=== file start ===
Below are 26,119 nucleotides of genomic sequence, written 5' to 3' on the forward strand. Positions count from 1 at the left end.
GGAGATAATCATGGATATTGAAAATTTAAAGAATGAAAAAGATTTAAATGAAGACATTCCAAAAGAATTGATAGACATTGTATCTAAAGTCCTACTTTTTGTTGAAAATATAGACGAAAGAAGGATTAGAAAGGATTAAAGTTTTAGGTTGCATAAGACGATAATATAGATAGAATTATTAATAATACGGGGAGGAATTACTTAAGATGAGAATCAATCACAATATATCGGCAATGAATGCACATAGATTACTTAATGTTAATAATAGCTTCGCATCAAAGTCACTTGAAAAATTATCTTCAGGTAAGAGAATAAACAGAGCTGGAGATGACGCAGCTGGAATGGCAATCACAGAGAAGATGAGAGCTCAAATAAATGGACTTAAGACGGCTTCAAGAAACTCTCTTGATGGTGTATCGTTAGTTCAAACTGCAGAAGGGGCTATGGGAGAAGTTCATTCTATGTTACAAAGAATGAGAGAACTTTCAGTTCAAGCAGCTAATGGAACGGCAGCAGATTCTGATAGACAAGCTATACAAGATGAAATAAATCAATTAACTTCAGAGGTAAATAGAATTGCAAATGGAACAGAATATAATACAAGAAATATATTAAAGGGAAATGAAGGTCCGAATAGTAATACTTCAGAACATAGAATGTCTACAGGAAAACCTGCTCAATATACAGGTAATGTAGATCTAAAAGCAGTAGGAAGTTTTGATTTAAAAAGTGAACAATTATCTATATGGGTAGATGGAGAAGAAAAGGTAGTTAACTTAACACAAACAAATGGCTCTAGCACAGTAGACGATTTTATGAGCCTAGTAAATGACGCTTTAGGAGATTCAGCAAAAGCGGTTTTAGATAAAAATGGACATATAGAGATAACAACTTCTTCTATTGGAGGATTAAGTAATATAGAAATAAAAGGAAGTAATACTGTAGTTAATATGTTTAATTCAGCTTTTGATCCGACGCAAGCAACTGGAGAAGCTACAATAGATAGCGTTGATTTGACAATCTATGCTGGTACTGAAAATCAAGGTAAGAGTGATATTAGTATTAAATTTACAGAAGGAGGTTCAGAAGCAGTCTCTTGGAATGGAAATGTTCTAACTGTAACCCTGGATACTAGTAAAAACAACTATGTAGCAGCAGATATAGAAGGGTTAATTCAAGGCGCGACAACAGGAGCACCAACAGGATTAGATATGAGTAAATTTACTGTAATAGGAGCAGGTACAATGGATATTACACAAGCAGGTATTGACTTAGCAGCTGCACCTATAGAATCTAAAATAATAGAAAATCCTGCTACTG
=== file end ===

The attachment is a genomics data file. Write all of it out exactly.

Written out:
Below are 26,119 nucleotides of genomic sequence, written 5' to 3' on the forward strand. Positions count from 1 at the left end.
GGAGATAATCATGGATATTGAAAATTTAAAGAATGAAAAAGATTTAAATGAAGACATTCCAAAAGAATTGATAGACATTGTATCTAAAGTCCTACTTTTTGTTGAAAATATAGACGAAAGAAGGATTAGAAAGGATTAAAGTTTTAGGTTGCATAAGACGATAATATAGATAGAATTATTAATAATACGGGGAGGAATTACTTAAGATGAGAATCAATCACAATATATCGGCAATGAATGCACATAGATTACTTAATGTTAATAATAGCTTCGCATCAAAGTCACTTGAAAAATTATCTTCAGGTAAGAGAATAAACAGAGCTGGAGATGACGCAGCTGGAATGGCAATCACAGAGAAGATGAGAGCTCAAATAAATGGACTTAAGACGGCTTCAAGAAACTCTCTTGATGGTGTATCGTTAGTTCAAACTGCAGAAGGGGCTATGGGAGAAGTTCATTCTATGTTACAAAGAATGAGAGAACTTTCAGTTCAAGCAGCTAATGGAACGGCAGCAGATTCTGATAGACAAGCTATACAAGATGAAATAAATCAATTAACTTCAGAGGTAAATAGAATTGCAAATGGAACAGAATATAATACAAGAAATATATTAAAGGGAAATGAAGGTCCGAATAGTAATACTTCAGAACATAGAATGTCTACAGGAAAACCTGCTCAATATACAGGTAATGTAGATCTAAAAGCAGTAGGAAGTTTTGATTTAAAAAGTGAACAATTATCTATATGGGTAGATGGAGAAGAAAAGGTAGTTAACTTAACACAAACAAATGGCTCTAGCACAGTAGACGATTTTATGAGCCTAGTAAATGACGCTTTAGGAGATTCAGCAAAAGCGGTTTTAGATAAAAATGGACATATAGAGATAACAACTTCTTCTATTGGAGGATTAAGTAATATAGAAATAAAAGGAAGTAATACTGTAGTTAATATGTTTAATTCAGCTTTTGATCCGACGCAAGCAACTGGAGAAGCTACAATAGATAGCGTTGATTTGACAATCTATGCTGGTACTGAAAATCAAGGTAAGAGTGATATTAGTATTAAATTTACAGAAGGAGGTTCAGAAGCAGTCTCTTGGAATGGAAATGTTCTAACTGTAACCCTGGATACTAGTAAAAACAACTATGTAGCAGCAGATATAGAAGGGTTAATTCAAGGCGCGACAACAGGAGCACCAACAGGATTAGATATGAGTAAATTTACTGTAATAGGAGCAGGTACAATGGATATTACACAAGCAGGTATTGACTTAGCAGCTGCACCTATAGAATCTAAAATAATAGAAAATCCTGCTACTG